Travel | Weekend Getaways from LA

Weekend Getaway to Joshua Tree

May 29, 2019
Joshua Tree; Mercedes Santana of Passports and Papers

Joshua Tree is just a short car ride away, depending on where you are in SoCal. For us in Los Angeles, it’s only about 2 hours away. This desert national park is great for hiking, rock climbing, and star gazing. We don’t rock climb, but it was neat to see other visitors making their way up and down the giant rocks.

What to Pack

  • Hiking clothes: leggings, shorts, tank top, shirt, jacket (whatever you want!)
  • Shoes (I wore simple walking sneakers, but I saw everything from Vans to hiking boots)
  • Sunscreen
  • Hat
  • Ice chest
  • Camping chairs
  • Blankets
  • Water
  • Gatorade
  • Snacks

Check the weather before you go, we got lucky and it wasn’t hot at all. It was sunny on Saturday and really windy Sunday. I’m really happy I had my packable jacket with me.


We started the morning by leaving the house at 8 a.m., we could have left earlier, but we were doing an overnight and knew we could wake up early on Sunday. We stopped for breakfast along the way at a spot called Corky’s off the 10 freeway in Yucaipa. Henri ordered one pancake because the waiter warned how large they are. HE WAS NOT KIDDING! It was literally the width of Henri’s body and came with a lump of butter that looked like it was scooped up with an ice cream scooper. We put that to the side.

Corky's Cafe Pancake; Mercedes Santana of Passports and Papers
That’s one big pancake! And look at all that butter (gross tbh)

When we arrived near Joshua Tree we stopped at a conveniently located Walmart off the main highway, 62 Twentynine Palms Highway, to grab waters and snacks. We also grabbed sandwiches to have for lunch. Once we approached Joshua Tree, there’s signs so you won’t miss it, we stopped at the visitors center outside the west entrance. There, the helpful staff will give you a map and plan out your days for you.

*Not sponsored by Subaru (yet)

From there you’ll drive straight into the park and they ask that you pay the $30 fee when leaving the park. The pass is good for a week and the park does not close so you can go back at night.

We started at the Hidden Valley loop, this short trail gives you an idea of the type of geology you will see in the park. Then, we hopped over to the Barker Dam trail for another short walk. After, we went to see the view at the Keys View lookout where you can see Mt. San Jacinto, Mt. San Gorgonio, and allegedly the San Andreas Fault and Salton Sea (which I couldn’t spot).

Silly shaped Joshua Trees

We then drove over to have lunch on the rocks of the Skull Rock and Split Rock trails. We hiked up to one of the granite rocks to enjoy the picnic we packed before exploring the trails.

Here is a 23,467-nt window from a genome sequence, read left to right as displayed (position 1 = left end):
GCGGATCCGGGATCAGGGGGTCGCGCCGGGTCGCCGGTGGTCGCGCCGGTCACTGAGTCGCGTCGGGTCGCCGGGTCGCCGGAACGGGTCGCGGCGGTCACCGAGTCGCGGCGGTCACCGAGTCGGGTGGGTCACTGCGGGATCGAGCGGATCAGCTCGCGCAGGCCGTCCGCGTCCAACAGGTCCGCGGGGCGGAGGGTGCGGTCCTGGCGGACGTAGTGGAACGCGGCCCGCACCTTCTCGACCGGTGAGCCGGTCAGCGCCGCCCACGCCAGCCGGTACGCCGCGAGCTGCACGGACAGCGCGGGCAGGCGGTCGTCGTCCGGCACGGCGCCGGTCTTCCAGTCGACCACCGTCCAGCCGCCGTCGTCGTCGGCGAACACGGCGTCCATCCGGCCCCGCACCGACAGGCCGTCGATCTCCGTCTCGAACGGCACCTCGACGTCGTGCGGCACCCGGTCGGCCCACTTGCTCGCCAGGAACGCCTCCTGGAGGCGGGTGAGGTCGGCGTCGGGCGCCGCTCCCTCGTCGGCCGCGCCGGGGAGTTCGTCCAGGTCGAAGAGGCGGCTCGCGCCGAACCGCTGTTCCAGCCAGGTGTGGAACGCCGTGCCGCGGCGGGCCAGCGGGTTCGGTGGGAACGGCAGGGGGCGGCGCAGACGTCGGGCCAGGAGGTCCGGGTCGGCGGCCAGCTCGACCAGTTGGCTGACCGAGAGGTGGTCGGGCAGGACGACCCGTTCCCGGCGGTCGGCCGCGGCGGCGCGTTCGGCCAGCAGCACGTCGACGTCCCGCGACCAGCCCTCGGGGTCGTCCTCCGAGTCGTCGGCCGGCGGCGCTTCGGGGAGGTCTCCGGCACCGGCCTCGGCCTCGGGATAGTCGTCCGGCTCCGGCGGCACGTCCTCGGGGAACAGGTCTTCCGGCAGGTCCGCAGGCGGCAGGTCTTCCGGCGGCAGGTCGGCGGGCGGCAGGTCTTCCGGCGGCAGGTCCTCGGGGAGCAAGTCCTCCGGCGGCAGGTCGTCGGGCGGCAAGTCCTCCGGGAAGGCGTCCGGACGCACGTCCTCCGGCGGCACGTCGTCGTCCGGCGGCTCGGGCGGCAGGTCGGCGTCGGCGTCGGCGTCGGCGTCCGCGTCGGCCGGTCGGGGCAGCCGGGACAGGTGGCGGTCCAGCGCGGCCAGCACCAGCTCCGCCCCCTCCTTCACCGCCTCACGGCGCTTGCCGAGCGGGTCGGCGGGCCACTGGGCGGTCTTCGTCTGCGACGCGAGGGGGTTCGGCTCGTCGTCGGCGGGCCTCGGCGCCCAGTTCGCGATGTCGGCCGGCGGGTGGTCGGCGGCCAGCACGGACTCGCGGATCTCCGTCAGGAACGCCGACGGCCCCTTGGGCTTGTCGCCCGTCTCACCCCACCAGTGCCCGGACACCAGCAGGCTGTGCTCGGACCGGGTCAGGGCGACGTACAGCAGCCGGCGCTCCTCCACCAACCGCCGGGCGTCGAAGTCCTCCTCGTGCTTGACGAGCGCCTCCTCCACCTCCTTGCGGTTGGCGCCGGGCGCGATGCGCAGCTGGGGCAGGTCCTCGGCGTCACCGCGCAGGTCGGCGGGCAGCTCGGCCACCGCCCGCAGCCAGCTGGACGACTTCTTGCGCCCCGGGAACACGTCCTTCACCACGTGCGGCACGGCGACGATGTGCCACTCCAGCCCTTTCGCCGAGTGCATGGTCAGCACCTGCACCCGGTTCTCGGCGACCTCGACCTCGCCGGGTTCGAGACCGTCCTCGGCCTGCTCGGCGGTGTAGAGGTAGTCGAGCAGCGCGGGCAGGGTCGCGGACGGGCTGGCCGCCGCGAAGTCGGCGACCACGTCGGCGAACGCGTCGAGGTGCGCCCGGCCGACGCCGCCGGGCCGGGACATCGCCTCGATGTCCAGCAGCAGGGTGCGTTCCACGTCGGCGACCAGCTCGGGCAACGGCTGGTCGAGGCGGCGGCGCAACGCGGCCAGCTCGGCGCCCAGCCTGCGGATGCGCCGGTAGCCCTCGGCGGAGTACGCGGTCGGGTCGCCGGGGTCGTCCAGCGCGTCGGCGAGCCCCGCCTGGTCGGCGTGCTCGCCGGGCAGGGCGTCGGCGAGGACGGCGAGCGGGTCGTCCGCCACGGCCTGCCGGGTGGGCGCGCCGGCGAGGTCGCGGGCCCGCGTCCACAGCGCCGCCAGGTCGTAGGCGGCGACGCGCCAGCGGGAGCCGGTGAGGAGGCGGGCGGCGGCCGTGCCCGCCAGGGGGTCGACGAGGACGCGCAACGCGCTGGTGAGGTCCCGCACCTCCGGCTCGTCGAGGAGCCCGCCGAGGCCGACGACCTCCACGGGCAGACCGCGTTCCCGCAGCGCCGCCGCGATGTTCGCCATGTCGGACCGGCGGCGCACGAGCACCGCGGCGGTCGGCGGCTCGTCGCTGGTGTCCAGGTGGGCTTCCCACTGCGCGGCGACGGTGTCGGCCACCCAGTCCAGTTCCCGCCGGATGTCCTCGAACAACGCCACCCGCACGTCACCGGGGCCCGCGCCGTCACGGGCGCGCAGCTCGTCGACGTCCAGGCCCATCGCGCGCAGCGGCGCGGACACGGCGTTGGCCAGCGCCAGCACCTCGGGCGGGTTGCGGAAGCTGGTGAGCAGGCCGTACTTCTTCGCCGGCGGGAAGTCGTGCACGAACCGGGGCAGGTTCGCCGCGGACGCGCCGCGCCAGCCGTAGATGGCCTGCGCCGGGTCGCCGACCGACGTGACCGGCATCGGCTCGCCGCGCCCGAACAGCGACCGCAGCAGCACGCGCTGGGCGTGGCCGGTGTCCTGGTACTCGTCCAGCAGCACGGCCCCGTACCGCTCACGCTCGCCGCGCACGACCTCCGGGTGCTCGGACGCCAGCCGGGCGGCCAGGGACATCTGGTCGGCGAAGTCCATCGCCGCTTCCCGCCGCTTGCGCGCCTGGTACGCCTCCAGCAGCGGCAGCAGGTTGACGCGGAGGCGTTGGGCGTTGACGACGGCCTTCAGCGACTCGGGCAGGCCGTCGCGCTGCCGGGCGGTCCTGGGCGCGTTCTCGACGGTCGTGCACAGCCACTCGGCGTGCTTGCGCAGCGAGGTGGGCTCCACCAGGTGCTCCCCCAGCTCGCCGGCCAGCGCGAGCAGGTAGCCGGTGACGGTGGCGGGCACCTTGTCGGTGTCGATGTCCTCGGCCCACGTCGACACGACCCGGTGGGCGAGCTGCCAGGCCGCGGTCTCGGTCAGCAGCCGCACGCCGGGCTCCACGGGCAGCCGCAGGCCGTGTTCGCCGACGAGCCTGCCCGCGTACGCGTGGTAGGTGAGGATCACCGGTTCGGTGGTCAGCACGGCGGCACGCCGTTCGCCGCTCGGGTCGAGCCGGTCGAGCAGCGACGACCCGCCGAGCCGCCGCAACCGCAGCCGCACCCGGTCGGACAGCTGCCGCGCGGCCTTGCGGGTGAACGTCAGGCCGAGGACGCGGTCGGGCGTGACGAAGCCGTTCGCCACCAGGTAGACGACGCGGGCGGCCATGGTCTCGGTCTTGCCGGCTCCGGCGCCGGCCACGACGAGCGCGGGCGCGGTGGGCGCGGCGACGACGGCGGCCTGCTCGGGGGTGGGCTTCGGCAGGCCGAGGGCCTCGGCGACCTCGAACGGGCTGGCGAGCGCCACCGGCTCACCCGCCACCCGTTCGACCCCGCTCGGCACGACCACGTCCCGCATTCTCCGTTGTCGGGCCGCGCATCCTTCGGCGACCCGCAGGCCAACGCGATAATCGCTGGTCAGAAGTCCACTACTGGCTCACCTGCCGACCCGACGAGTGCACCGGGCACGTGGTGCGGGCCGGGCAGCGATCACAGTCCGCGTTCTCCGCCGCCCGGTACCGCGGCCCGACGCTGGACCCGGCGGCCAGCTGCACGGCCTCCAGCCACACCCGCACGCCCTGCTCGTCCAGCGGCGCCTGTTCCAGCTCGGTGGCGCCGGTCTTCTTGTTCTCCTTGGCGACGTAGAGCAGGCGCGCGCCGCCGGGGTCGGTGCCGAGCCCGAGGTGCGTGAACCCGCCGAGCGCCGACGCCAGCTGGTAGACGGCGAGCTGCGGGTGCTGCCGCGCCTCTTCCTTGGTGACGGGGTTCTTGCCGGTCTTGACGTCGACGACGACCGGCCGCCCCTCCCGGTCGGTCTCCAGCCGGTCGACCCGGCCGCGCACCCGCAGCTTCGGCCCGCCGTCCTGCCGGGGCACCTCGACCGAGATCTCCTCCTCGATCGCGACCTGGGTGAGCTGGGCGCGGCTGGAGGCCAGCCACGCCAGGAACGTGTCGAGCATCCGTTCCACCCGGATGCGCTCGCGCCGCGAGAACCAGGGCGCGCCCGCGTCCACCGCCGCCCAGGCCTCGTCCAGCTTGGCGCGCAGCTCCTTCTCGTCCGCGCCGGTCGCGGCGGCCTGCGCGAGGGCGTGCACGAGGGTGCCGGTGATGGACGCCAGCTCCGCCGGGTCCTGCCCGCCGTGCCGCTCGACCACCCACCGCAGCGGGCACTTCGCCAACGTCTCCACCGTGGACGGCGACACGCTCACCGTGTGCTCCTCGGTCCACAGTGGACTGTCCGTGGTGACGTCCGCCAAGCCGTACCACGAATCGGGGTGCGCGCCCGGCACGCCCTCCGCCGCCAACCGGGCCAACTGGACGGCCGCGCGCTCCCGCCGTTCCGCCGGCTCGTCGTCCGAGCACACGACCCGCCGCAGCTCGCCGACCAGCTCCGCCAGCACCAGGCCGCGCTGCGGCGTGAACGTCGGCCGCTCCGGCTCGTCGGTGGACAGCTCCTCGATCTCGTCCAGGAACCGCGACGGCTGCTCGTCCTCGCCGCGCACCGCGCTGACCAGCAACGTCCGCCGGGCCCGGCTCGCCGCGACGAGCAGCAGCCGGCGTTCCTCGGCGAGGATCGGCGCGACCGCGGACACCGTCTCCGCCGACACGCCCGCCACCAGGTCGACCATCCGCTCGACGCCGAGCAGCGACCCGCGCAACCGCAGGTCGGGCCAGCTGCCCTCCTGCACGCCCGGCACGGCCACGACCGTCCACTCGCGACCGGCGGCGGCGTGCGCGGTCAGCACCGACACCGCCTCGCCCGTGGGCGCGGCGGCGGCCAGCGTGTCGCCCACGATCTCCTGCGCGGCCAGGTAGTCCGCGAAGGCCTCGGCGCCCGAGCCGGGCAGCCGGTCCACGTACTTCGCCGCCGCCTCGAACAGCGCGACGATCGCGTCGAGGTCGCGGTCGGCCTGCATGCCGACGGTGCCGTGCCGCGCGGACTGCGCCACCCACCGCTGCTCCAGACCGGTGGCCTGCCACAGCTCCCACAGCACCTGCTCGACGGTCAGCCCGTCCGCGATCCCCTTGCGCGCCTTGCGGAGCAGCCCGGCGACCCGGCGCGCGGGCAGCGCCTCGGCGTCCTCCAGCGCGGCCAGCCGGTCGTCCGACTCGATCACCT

Joshua Tree Skull Rock Trail; Mercedes Santana of Passports and Papers
Skull Rock Trail, Joshua Tree National Park

Around 4 o’clock we took a break to check in to our room and go to dinner. For dinner, we tried the Joshua Tree Saloon for some BBQ ribs. Originally, we thought to try Pappy and Harriet’s in Pioneertown, but when we called it was sold out for the night so if you’re interested in eating there make a reservation.

After dinner we went back in the park for a sunset walk through the Cholla Cactus Garden and waited for the moon to rise for stargazing. The park ranger at the visitor’s center told us it was the darkest part of the park, and it was! Luckily, the moon was bright that night to light up the dessert enough, but still be able to see some stars.

We wrapped the night with an LA treat, our room had Netflix on the TV, big bonus! If you’re interested in staying at the same hotel, it’s the Fairfield Inn & Suites by Marriott Twentynine Palms!


We got up at 7 a.m. to enjoy the continental breakfast at our hotel before hitting the trials again. Surprisingly they had a good spread complete with eggs, sausage, waffles, yogurts, and fruits to get us fueled.

We knew we wanted to start the morning with Ryan Mountain. The visitors center recommend the 3-mile uphill climb as a morning hike as it doesn’t have much shade and has a 1,000 feet incline. What we were not expecting is just how windy it was!

It was nice that it wasn’t hot, but the wind was intense! We skipped the Oasis trail because it was too windy and that trail was at the other end of the park from where we wanted to exit. After one last small loop around Cap Rock we said goodbye to Joshua Tree.

We met my grandpa for lunch at the Western Cafe, I wasn’t hungry so I didn’t try anything, but it seemed popular amongst the locals for breakfast. After, we did a quick drive by Pioneertown, but because of the extreme winds we really couldn’t walk around.

Next time you need a weekend getaway to disconnect and be outside consider Joshua Tree, we know next time we would love to try camping in the park with a group of friends!

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